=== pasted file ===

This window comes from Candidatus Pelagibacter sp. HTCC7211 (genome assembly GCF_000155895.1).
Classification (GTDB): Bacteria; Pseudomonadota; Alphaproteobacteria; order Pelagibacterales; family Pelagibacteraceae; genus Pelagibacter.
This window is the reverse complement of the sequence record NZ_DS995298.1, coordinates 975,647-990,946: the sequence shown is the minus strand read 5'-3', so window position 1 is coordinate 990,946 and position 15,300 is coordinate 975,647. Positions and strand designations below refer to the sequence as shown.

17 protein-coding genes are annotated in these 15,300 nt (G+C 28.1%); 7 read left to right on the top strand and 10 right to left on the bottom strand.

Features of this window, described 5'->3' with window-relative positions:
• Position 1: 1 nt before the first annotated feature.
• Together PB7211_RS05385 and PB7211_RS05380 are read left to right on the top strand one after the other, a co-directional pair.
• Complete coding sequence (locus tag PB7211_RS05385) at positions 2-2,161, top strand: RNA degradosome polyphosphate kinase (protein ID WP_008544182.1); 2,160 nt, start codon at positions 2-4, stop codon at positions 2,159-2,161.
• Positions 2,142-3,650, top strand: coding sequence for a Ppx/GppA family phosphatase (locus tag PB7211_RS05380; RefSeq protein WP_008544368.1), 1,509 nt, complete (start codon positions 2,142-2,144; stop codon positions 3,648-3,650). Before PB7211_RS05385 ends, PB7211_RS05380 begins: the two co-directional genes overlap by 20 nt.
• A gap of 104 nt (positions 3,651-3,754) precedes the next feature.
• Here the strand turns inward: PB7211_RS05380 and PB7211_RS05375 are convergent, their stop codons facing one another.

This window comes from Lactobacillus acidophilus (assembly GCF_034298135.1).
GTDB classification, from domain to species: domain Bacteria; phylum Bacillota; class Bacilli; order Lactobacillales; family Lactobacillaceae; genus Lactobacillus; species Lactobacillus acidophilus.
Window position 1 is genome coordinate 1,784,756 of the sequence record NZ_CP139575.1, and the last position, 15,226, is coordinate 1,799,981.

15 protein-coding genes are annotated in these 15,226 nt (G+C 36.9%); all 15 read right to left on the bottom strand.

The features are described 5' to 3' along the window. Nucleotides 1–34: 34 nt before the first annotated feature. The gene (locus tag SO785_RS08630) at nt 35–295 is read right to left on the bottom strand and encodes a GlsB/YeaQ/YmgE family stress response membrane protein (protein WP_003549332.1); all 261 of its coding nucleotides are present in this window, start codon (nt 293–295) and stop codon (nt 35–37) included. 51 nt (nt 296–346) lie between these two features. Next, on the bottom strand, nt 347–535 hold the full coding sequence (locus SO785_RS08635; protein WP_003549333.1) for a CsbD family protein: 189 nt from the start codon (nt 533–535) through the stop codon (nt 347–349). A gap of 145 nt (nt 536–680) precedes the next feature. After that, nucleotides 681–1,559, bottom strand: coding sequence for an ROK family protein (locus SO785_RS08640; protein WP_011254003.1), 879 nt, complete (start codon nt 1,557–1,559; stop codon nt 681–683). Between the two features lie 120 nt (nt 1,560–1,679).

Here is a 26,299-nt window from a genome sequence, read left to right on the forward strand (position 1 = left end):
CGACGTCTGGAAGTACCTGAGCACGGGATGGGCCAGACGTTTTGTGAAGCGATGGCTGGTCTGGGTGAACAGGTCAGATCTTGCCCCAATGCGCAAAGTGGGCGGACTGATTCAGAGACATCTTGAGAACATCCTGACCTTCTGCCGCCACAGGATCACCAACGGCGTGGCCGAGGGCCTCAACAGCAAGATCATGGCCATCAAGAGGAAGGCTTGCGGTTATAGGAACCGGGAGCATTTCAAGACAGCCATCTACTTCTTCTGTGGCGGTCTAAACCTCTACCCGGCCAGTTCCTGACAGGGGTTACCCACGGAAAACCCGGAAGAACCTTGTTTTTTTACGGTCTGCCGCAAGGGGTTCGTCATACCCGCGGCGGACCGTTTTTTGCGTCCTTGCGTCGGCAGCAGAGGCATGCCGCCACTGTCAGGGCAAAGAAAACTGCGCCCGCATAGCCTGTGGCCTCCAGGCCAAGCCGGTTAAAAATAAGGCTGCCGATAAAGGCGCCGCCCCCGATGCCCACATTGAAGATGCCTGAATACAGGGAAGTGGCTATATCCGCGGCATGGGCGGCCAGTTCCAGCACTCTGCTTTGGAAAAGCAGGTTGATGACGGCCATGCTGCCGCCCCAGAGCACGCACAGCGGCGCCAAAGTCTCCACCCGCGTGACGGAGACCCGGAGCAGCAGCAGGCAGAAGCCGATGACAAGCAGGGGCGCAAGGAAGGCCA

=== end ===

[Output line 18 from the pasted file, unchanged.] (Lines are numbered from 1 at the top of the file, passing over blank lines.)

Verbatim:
CGACGTCTGGAAGTACCTGAGCACGGGATGGGCCAGACGTTTTGTGAAGCGATGGCTGGTCTGGGTGAACAGGTCAGATCTTGCCCCAATGCGCAAAGTGGGCGGACTGATTCAGAGACATCTTGAGAACATCCTGACCTTCTGCCGCCACAGGATCACCAACGGCGTGGCCGAGGGCCTCAACAGCAAGATCATGGCCATCAAGAGGAAGGCTTGCGGTTATAGGAACCGGGAGCATTTCAAGACAGCCATCTACTTCTTCTGTGGCGGTCTAAACCTCTACCCGGCCAGTTCCTGACAGGGGTTACCCACGGAAAACCCGGAAGAACCTTGTTTTTTTACGGTCTGCCGCAAGGGGTTCGTCATACCCGCGGCGGACCGTTTTTTGCGTCCTTGCGTCGGCAGCAGAGGCATGCCGCCACTGTCAGGGCAAAGAAAACTGCGCCCGCATAGCCTGTGGCCTCCAGGCCAAGCCGGTTAAAAATAAGGCTGCCGATAAAGGCGCCGCCCCCGATGCCCACATTGAAGATGCCTGAATACAGGGAAGTGGCTATATCCGCGGCATGGGCGGCCAGTTCCAGCACTCTGCTTTGGAAAAGCAGGTTGATGACGGCCATGCTGCCGCCCCAGAGCACGCACAGCGGCGCCAAAGTCTCCACCCGCGTGACGGAGACCCGGAGCAGCAGCAGGCAGAAGCCGATGACAAGCAGGGGCGCAAGGAAGGCCA